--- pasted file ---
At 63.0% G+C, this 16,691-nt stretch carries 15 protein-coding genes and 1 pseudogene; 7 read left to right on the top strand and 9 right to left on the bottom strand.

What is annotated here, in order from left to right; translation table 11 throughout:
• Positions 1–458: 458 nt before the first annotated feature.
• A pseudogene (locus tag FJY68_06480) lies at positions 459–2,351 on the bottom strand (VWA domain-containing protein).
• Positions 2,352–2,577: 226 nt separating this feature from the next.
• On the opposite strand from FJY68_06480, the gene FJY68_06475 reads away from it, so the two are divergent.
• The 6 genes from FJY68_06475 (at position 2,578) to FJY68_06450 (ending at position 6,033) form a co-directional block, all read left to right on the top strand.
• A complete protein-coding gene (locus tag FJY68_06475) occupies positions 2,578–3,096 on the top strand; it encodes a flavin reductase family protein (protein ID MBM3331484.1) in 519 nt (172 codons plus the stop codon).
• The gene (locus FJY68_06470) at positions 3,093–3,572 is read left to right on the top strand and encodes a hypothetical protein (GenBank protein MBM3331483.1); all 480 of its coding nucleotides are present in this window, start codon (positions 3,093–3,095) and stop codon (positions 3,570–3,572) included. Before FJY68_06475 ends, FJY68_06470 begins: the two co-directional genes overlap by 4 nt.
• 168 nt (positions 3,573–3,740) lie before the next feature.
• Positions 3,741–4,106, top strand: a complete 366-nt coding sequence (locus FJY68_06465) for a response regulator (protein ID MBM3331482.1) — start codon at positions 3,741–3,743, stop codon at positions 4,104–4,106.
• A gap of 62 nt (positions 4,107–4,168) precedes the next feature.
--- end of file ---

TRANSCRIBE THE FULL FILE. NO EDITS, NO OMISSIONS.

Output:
At 63.0% G+C, this 16,691-nt stretch carries 15 protein-coding genes and 1 pseudogene; 7 read left to right on the top strand and 9 right to left on the bottom strand.

What is annotated here, in order from left to right; translation table 11 throughout:
• Positions 1–458: 458 nt before the first annotated feature.
• A pseudogene (locus tag FJY68_06480) lies at positions 459–2,351 on the bottom strand (VWA domain-containing protein).
• Positions 2,352–2,577: 226 nt separating this feature from the next.
• On the opposite strand from FJY68_06480, the gene FJY68_06475 reads away from it, so the two are divergent.
• The 6 genes from FJY68_06475 (at position 2,578) to FJY68_06450 (ending at position 6,033) form a co-directional block, all read left to right on the top strand.
• A complete protein-coding gene (locus tag FJY68_06475) occupies positions 2,578–3,096 on the top strand; it encodes a flavin reductase family protein (protein ID MBM3331484.1) in 519 nt (172 codons plus the stop codon).
• The gene (locus FJY68_06470) at positions 3,093–3,572 is read left to right on the top strand and encodes a hypothetical protein (GenBank protein MBM3331483.1); all 480 of its coding nucleotides are present in this window, start codon (positions 3,093–3,095) and stop codon (positions 3,570–3,572) included. Before FJY68_06475 ends, FJY68_06470 begins: the two co-directional genes overlap by 4 nt.
• 168 nt (positions 3,573–3,740) lie before the next feature.
• Positions 3,741–4,106, top strand: a complete 366-nt coding sequence (locus FJY68_06465) for a response regulator (protein ID MBM3331482.1) — start codon at positions 3,741–3,743, stop codon at positions 4,104–4,106.
• A gap of 62 nt (positions 4,107–4,168) precedes the next feature.